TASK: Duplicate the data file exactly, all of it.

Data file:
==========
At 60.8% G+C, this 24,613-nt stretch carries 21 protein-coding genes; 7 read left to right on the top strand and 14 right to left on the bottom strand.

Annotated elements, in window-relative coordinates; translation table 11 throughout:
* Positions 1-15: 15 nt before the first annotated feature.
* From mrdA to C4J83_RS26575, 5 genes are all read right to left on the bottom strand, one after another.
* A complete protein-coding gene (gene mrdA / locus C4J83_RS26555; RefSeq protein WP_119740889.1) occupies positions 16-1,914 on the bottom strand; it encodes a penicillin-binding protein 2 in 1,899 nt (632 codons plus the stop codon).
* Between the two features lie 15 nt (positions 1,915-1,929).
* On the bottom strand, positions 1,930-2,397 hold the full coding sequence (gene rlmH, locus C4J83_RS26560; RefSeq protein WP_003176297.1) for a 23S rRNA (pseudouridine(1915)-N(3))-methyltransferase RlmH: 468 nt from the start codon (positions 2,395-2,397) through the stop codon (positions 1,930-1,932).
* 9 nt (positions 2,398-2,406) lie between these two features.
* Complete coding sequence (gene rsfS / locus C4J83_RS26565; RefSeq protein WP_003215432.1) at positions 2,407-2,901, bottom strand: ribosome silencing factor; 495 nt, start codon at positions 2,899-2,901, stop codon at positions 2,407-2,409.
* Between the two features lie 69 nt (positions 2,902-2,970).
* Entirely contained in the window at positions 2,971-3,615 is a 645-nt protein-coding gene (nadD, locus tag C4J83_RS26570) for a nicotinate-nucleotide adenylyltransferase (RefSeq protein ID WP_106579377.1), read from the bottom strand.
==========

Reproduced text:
At 60.8% G+C, this 24,613-nt stretch carries 21 protein-coding genes; 7 read left to right on the top strand and 14 right to left on the bottom strand.

Annotated elements, in window-relative coordinates; translation table 11 throughout:
* Positions 1-15: 15 nt before the first annotated feature.
* From mrdA to C4J83_RS26575, 5 genes are all read right to left on the bottom strand, one after another.
* A complete protein-coding gene (gene mrdA / locus C4J83_RS26555; RefSeq protein WP_119740889.1) occupies positions 16-1,914 on the bottom strand; it encodes a penicillin-binding protein 2 in 1,899 nt (632 codons plus the stop codon).
* Between the two features lie 15 nt (positions 1,915-1,929).
* On the bottom strand, positions 1,930-2,397 hold the full coding sequence (gene rlmH, locus C4J83_RS26560; RefSeq protein WP_003176297.1) for a 23S rRNA (pseudouridine(1915)-N(3))-methyltransferase RlmH: 468 nt from the start codon (positions 2,395-2,397) through the stop codon (positions 1,930-1,932).
* 9 nt (positions 2,398-2,406) lie between these two features.
* Complete coding sequence (gene rsfS / locus C4J83_RS26565; RefSeq protein WP_003215432.1) at positions 2,407-2,901, bottom strand: ribosome silencing factor; 495 nt, start codon at positions 2,899-2,901, stop codon at positions 2,407-2,409.
* Between the two features lie 69 nt (positions 2,902-2,970).
* Entirely contained in the window at positions 2,971-3,615 is a 645-nt protein-coding gene (nadD, locus tag C4J83_RS26570) for a nicotinate-nucleotide adenylyltransferase (RefSeq protein ID WP_106579377.1), read from the bottom strand.